Prisoners processed through Dom Żołnierza usually ended up in the (still functioning) prison on ul. Młynska, or the notorious Fort VII in the far west of the city. Used as a penal camp, this network of 19th century fortifications today serves as the Wielkopolska Martyrs Museum, and its gloomy subterranean chambers are filled with relics recovered from the site – photographs, cutlery, wallets and rosaries. Outside, the ‘Death Wall’ commemorates the thousands executed by firing squad.
It was actually in Poznań in 1943 that Himmler declared Nazi intentions to exterminate Jewish life, and today little survives of Poznań’s Jewish heritage, with the early 19th century graveyard on ul. Głogowska destroyed by the Nazis, before being incorporated into the Poznań International Fair complex by communist authorities after the war.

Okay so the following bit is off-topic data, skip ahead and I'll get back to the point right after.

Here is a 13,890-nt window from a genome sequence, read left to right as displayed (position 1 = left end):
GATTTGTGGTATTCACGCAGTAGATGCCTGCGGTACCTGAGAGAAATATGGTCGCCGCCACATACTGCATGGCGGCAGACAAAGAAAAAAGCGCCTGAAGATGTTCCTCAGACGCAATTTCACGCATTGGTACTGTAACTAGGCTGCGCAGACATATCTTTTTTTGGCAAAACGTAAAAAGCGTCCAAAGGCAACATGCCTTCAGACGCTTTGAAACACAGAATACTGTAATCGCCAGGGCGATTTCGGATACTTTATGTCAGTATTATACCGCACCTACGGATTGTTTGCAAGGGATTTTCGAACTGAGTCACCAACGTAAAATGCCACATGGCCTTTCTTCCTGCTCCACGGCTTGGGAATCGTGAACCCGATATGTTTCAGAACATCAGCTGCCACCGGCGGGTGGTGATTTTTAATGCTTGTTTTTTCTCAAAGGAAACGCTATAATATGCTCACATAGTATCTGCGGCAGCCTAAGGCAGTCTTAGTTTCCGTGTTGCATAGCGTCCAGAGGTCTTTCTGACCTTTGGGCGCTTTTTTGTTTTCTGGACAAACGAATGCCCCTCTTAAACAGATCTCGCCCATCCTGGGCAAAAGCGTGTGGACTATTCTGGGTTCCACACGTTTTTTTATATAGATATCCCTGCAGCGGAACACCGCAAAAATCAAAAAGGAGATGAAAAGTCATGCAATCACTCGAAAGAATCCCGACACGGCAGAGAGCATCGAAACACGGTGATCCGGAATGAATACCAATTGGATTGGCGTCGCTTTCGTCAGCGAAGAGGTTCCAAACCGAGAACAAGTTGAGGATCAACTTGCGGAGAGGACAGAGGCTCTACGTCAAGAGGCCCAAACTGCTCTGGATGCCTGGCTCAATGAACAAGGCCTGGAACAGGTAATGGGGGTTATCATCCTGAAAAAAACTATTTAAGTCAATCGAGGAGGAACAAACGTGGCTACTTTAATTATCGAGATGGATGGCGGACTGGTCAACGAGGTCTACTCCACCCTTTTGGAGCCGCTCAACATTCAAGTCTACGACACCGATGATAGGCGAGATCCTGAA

The Soviet siege of Poznań resulted in 90% total destruction of the city’s Old Town, and a few images of the city in ruins can be viewed in the Historical Museum of Poznań inside the Town Hall. Another area defended to the last man was the fortress in Citadel Park just north of the Old Town, which today houses two military museums - the Poznań Army Museum and the Museum of Armaments. In addition to several war monuments, the Citadel Park also hosts a British military cemetery, which is the resting place of Allied airmen shot down over Poland during WWII and also several of those captured during “The Great Escape” - the famous POW escape story popularised by the Hollywood movie with Steve McQueen.